K Vagholkar, I Maurya, S Pandey
paget schroetter syndrome, subclavian axillary vein thrombosis
K Vagholkar, I Maurya, S Pandey. Paget-Schroetter Syndrome. The Internet Journal of Emergency Medicine. 2013 Volume 8 Number 1.
Background: Paget Schroetter syndrome or venous thrombosis of the axillary subclavian axis is a rare condition often misdiagnosed as cellulitis by the primary care physician.
Case Report: A case of Paget Schroetter syndrome misdiagnosed as cellulitis by the primary care physician leading to delay in arriving at a definitive diagnosis and thereby commencement of treatment is presented.
Discussion: The anatomical and pathophysiological basis of Paget Schroetter syndrome along with various treatment options is discussed.
Conclusion: Awareness of this rare condition is essential for primary care physicians to avoid delay in diagnosis and treatment.
Deep vein thrombosis is commonly associated with the veins of lower limb. Thrombosis involving deep veins of upper extremity namely the axillary-subclavian axis or Paget Schroetter syndrome is quite uncommon. As there are ill defined predisposing factors and variable symptoms, diagnosis of venous thrombosis affecting the upper limb, always poses a dilemma leading to delay in commencing treatment. A case of Paget Schroetter syndrome (PSS) is presented along with a review of literature.
A 58 year old patient, a manual laborer by occupation was referred by his primary care physician with history of sudden onset of swelling of left arm and forearm accompanied by pain. Patient gave history of sudden onset of symptoms without any specific inciting cause. There was no history of fever. Patient was treated as a case of cellulitis by his primary care physician. The response to treatment was poor.
Physical examination revealed a grossly swollen and tender left upper extremity. (Figure 1) The swelling involved the left arm, forearm and hand. The movements of the shoulder, elbow and wrist joints were restricted due to edema and were extremely painful. There were no areas of softening or fluctuation anywhere over the affected extremity. There were no distal focal neurological deficits in left upper extremity. Peripheral pulses could not be appreciated due to edema.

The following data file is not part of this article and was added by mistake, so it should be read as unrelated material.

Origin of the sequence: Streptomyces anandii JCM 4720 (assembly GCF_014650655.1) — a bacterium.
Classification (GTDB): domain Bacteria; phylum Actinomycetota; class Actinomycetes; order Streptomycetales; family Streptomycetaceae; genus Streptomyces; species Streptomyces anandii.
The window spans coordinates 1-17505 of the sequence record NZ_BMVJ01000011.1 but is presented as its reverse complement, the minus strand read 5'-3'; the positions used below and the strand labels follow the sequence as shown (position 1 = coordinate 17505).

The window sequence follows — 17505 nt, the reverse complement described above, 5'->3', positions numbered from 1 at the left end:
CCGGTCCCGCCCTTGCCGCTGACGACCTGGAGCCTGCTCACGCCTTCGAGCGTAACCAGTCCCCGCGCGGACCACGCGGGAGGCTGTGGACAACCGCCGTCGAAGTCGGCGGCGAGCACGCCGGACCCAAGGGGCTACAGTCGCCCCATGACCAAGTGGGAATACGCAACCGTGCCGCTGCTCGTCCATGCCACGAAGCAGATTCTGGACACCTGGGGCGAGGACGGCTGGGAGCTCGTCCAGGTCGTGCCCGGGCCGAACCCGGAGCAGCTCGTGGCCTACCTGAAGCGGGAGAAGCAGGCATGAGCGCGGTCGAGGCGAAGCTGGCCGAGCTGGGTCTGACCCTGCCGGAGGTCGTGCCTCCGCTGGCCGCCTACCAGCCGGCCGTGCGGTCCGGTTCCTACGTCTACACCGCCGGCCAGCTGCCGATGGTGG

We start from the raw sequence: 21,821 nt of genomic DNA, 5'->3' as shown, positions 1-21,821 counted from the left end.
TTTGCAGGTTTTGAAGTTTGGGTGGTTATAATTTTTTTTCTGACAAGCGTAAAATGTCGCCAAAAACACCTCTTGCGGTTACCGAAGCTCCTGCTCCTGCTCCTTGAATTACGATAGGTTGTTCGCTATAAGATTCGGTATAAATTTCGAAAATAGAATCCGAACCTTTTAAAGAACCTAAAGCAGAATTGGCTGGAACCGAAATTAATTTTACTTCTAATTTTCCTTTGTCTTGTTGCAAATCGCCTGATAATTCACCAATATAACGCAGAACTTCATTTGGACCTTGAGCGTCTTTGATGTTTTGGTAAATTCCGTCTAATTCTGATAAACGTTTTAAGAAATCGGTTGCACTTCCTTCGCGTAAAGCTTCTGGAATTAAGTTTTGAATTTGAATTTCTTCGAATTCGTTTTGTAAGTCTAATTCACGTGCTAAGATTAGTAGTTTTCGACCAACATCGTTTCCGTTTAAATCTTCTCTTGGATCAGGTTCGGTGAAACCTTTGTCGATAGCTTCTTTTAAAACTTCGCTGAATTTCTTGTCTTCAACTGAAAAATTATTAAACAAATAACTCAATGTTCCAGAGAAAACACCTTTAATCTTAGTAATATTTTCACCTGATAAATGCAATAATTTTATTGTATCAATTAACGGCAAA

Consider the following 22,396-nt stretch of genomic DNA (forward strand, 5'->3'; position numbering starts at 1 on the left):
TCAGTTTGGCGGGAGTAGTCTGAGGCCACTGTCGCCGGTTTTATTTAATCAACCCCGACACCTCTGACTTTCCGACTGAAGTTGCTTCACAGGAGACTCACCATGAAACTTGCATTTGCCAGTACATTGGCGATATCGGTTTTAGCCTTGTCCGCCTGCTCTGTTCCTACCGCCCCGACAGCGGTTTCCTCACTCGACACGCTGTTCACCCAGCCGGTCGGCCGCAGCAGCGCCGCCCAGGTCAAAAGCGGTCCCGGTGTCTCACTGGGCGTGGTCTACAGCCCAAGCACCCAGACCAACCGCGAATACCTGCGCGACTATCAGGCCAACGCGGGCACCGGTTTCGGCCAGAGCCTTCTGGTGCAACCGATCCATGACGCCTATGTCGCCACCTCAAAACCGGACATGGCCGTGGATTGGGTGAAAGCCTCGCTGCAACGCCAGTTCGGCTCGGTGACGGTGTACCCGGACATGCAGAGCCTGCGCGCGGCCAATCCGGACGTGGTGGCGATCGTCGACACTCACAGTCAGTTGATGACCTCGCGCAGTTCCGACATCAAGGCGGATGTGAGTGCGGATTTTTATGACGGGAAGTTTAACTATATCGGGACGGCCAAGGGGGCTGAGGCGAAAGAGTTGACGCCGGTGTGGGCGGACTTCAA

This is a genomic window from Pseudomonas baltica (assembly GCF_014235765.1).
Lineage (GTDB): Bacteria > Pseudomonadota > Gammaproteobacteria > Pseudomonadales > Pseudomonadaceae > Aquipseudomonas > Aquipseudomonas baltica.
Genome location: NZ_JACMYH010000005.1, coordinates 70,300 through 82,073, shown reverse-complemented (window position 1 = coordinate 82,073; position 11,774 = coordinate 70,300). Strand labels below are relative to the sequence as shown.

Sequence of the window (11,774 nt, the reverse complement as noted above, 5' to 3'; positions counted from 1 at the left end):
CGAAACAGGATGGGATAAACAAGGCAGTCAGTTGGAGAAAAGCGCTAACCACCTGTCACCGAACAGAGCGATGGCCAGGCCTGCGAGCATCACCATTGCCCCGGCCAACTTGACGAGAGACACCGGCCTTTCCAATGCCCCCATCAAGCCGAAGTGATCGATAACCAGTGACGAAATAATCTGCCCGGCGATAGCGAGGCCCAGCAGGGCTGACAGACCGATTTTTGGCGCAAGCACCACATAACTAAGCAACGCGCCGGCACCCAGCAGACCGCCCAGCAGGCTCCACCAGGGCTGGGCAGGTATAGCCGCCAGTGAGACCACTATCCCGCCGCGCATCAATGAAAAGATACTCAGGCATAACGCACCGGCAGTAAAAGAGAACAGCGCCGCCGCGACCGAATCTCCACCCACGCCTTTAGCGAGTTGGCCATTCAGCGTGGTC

A high index of suspicion for deep vein thrombosis was raised. A color Doppler was done which confirmed a non compressible echogenic thrombus involving the axillary vein and cephalic vein extending up to the venae comites of the brachial artery. (Figure 2) The arterial flow in the axillary artery was normal. (Figure 3) Anti-coagulant therapy was started immediately after confirmation of diagnosis. Heparin treatment was commenced and continued for period of 5 days during which there was significant regression of edema, redness, and pain. After 5 days of parenteral anticoagulant therapy patient was started on oral warfarin. There was complete regression of all symptoms within a span of two weeks. Anticoagulation therapy was continued for 6 months with no signs of recurrence.
Deep vein thrombosis in the upper extremity is quite rare as compared to the lower extremity. The condition can either be primary or secondary.  Primary deep venous thrombosis of the upper extremity is typically described as effort induced thrombosis. It is also called Paget Schroetter syndrome (PSS). Secondary causes are either following subclavian vein cannulation or due to malignancy. The traditional predisposing factors described for lower extremity venous thrombosis do not always hold true for the upper extremity. The typical post thrombotic syndrome is infrequently seen in the upper extremity. The morbidity associated with this condition is usually due to the associated co morbid conditions especially in the secondary type of disease.